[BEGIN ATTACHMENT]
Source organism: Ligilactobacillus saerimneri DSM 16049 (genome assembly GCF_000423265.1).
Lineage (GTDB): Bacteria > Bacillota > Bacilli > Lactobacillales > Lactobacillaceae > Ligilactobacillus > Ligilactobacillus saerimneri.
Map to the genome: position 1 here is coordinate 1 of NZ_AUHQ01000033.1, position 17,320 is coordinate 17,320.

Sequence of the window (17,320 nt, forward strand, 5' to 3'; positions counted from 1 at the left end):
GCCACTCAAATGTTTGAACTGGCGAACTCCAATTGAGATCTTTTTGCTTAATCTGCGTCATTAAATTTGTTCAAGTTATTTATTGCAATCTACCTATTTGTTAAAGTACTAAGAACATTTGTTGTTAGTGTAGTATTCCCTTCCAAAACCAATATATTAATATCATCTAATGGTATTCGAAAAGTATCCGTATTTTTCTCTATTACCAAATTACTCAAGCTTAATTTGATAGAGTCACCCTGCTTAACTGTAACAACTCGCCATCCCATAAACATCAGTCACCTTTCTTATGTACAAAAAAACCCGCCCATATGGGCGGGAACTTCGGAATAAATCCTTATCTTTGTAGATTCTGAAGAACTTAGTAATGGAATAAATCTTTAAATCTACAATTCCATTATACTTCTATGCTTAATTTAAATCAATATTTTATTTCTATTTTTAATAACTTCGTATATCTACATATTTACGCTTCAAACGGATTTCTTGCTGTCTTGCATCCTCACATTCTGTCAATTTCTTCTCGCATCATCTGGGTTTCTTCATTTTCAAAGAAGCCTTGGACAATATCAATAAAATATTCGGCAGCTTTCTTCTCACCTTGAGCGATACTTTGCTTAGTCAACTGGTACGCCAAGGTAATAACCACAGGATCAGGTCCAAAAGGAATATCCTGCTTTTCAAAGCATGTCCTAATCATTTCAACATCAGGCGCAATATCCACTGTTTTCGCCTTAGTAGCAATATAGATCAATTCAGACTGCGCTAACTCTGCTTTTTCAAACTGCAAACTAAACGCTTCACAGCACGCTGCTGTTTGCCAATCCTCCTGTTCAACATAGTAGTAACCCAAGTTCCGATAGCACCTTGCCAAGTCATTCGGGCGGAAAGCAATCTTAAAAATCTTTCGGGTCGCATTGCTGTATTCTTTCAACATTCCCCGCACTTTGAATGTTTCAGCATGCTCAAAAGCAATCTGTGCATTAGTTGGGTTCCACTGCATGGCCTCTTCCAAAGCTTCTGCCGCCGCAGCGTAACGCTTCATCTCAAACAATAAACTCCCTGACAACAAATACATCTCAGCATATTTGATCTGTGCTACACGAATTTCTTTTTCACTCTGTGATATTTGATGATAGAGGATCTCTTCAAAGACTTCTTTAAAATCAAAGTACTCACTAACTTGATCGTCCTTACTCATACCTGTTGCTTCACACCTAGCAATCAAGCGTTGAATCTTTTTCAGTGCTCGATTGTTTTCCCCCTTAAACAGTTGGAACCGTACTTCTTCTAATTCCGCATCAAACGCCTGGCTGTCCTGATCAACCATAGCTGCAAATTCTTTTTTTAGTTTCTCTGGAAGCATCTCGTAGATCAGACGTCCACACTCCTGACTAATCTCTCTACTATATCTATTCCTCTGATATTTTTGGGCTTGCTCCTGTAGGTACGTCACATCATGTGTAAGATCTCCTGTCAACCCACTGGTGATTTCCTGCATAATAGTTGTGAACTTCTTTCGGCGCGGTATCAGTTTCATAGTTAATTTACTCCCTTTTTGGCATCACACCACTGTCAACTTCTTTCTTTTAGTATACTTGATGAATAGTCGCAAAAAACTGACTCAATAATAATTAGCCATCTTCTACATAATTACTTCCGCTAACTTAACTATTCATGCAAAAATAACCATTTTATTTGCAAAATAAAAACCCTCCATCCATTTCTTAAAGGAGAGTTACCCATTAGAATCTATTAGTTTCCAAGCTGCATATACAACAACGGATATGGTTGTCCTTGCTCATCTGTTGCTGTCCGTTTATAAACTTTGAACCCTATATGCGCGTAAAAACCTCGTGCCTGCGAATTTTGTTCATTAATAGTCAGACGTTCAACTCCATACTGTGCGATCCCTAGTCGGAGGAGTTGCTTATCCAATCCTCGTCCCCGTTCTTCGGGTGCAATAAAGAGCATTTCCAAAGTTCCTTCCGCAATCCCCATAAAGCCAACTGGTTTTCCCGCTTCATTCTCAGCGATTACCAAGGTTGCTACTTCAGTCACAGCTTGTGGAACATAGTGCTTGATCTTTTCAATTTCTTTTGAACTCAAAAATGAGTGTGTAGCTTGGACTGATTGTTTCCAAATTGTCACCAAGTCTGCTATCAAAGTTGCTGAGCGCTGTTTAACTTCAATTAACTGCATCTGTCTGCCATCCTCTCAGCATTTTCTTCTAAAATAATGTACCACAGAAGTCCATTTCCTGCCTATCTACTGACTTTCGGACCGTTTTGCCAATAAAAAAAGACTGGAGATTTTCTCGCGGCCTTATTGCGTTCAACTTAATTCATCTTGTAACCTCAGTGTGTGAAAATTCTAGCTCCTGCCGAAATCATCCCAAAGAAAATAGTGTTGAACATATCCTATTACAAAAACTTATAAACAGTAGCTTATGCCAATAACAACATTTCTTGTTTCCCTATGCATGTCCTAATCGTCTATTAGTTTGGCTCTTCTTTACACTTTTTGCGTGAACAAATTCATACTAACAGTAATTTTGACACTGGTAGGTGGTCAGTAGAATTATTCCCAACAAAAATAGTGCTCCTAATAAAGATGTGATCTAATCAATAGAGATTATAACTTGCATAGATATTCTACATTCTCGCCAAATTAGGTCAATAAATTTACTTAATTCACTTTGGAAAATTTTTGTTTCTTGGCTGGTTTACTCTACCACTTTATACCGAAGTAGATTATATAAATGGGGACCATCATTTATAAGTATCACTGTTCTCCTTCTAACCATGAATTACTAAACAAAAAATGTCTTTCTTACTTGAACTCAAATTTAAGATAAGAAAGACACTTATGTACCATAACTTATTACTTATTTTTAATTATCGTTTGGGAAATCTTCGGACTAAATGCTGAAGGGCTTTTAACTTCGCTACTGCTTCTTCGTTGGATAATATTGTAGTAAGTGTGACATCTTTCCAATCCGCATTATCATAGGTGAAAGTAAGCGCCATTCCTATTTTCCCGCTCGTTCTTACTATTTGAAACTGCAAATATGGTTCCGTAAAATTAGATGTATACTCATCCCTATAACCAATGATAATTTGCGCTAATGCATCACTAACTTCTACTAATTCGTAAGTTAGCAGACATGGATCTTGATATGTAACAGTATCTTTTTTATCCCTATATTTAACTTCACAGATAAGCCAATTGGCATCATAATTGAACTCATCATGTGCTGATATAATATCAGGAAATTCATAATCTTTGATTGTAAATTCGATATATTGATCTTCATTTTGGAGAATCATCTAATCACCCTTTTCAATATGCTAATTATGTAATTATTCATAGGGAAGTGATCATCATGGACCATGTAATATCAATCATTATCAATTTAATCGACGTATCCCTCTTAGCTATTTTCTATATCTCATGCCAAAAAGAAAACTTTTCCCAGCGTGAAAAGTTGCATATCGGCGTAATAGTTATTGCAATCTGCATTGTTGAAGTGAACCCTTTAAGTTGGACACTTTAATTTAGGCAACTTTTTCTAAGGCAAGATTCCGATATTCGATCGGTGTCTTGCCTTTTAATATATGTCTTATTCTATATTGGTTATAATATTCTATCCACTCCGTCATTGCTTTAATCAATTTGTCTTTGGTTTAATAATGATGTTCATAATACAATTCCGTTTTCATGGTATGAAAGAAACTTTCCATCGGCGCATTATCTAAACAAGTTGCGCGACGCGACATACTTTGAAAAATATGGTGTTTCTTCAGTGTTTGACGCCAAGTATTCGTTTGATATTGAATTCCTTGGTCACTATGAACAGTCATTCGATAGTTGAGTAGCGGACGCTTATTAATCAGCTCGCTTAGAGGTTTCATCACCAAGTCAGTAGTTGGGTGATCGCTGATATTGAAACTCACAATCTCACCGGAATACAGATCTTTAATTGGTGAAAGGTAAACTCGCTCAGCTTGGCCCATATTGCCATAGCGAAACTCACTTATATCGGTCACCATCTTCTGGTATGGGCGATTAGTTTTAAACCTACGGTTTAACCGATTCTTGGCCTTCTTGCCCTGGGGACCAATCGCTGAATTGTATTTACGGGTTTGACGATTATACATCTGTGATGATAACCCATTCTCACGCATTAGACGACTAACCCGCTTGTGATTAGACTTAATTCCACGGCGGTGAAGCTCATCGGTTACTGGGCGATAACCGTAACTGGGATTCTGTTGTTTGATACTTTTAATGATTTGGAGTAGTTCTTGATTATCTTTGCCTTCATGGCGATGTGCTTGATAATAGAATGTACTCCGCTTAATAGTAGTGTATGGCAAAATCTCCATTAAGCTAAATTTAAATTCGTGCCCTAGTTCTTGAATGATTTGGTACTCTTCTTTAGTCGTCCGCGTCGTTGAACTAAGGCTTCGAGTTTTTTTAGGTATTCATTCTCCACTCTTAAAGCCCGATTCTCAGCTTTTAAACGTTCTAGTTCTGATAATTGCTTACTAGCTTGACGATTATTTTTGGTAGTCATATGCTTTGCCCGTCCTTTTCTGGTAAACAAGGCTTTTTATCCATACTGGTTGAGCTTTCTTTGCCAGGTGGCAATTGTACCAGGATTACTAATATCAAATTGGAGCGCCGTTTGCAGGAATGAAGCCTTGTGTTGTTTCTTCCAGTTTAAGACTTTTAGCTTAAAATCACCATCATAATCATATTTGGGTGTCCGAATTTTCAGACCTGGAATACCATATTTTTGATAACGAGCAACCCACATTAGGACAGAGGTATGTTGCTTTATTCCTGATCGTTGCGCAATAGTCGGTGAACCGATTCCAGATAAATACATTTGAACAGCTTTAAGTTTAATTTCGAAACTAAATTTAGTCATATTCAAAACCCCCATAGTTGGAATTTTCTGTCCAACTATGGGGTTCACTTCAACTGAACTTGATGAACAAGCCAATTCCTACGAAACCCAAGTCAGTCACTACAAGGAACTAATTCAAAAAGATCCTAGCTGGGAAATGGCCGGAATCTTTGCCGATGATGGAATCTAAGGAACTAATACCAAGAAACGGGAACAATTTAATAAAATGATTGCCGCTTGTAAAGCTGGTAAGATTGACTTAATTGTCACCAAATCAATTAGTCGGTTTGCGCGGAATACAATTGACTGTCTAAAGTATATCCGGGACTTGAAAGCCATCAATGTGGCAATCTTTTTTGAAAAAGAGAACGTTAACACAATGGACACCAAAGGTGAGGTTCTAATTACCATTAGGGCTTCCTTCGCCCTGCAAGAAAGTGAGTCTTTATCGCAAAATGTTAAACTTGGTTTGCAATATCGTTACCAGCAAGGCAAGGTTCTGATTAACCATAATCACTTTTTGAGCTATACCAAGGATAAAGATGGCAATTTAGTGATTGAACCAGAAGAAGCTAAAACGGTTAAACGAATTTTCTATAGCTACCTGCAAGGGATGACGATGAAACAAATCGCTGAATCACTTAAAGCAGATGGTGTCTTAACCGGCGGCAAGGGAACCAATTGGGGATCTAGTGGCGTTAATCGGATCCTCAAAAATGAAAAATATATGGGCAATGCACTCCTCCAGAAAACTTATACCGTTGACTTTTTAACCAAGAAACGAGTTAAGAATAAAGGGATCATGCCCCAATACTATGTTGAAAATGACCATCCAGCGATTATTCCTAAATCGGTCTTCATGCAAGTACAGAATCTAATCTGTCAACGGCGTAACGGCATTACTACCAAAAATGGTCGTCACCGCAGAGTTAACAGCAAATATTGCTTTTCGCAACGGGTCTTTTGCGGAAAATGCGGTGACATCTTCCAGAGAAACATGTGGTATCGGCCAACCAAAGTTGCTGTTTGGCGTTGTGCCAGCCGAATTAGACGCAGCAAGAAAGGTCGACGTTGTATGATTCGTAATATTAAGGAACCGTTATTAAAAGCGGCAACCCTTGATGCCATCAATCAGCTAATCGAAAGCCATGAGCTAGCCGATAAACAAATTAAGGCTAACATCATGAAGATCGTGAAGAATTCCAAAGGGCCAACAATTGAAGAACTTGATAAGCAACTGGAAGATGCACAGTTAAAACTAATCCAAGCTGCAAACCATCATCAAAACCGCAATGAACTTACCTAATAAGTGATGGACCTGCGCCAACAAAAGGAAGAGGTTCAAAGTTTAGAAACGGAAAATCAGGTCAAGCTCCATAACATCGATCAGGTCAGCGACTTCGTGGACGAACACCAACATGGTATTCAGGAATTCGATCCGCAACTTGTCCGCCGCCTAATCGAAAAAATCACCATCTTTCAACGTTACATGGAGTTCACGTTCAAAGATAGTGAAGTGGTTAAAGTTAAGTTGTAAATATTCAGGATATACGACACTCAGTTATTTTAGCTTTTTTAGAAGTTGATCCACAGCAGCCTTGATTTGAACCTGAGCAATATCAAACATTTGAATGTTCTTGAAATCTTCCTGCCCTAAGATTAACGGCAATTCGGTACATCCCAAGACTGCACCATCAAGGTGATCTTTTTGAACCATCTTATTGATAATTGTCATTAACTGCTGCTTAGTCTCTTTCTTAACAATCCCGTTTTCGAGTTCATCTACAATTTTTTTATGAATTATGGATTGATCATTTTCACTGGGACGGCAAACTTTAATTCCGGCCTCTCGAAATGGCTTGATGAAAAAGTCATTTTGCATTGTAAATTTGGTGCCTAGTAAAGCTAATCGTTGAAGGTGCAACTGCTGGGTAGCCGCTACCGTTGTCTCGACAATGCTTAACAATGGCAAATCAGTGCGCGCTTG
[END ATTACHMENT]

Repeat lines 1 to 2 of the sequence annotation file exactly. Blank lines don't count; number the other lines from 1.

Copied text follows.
Source organism: Ligilactobacillus saerimneri DSM 16049 (genome assembly GCF_000423265.1).
Lineage (GTDB): Bacteria > Bacillota > Bacilli > Lactobacillales > Lactobacillaceae > Ligilactobacillus > Ligilactobacillus saerimneri.